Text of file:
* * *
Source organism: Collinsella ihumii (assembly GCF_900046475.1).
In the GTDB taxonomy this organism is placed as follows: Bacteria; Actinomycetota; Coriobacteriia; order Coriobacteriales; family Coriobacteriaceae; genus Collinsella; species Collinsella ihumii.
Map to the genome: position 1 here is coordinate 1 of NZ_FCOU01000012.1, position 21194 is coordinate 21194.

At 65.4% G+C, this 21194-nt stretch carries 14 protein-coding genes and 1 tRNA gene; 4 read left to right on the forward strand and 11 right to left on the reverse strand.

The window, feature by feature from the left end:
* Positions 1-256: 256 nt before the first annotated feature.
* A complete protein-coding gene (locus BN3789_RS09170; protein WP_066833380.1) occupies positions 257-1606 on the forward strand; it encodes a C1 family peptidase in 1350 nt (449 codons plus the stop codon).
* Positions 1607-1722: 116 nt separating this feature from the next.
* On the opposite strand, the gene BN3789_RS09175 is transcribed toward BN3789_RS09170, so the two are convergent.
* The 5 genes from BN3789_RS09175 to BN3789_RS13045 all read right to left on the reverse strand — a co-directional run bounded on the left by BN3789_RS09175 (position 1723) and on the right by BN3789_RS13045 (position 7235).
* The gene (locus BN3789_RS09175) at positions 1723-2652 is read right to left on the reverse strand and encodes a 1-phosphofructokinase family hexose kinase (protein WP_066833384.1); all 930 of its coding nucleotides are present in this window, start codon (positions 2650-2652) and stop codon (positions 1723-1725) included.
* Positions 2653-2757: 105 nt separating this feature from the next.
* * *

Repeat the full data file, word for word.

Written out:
Source organism: Collinsella ihumii (assembly GCF_900046475.1).
In the GTDB taxonomy this organism is placed as follows: Bacteria; Actinomycetota; Coriobacteriia; order Coriobacteriales; family Coriobacteriaceae; genus Collinsella; species Collinsella ihumii.
Map to the genome: position 1 here is coordinate 1 of NZ_FCOU01000012.1, position 21194 is coordinate 21194.

At 65.4% G+C, this 21194-nt stretch carries 14 protein-coding genes and 1 tRNA gene; 4 read left to right on the forward strand and 11 right to left on the reverse strand.

The window, feature by feature from the left end:
* Positions 1-256: 256 nt before the first annotated feature.
* A complete protein-coding gene (locus BN3789_RS09170; protein WP_066833380.1) occupies positions 257-1606 on the forward strand; it encodes a C1 family peptidase in 1350 nt (449 codons plus the stop codon).
* Positions 1607-1722: 116 nt separating this feature from the next.
* On the opposite strand, the gene BN3789_RS09175 is transcribed toward BN3789_RS09170, so the two are convergent.
* The 5 genes from BN3789_RS09175 to BN3789_RS13045 all read right to left on the reverse strand — a co-directional run bounded on the left by BN3789_RS09175 (position 1723) and on the right by BN3789_RS13045 (position 7235).
* The gene (locus BN3789_RS09175) at positions 1723-2652 is read right to left on the reverse strand and encodes a 1-phosphofructokinase family hexose kinase (protein WP_066833384.1); all 930 of its coding nucleotides are present in this window, start codon (positions 2650-2652) and stop codon (positions 1723-1725) included.
* Positions 2653-2757: 105 nt separating this feature from the next.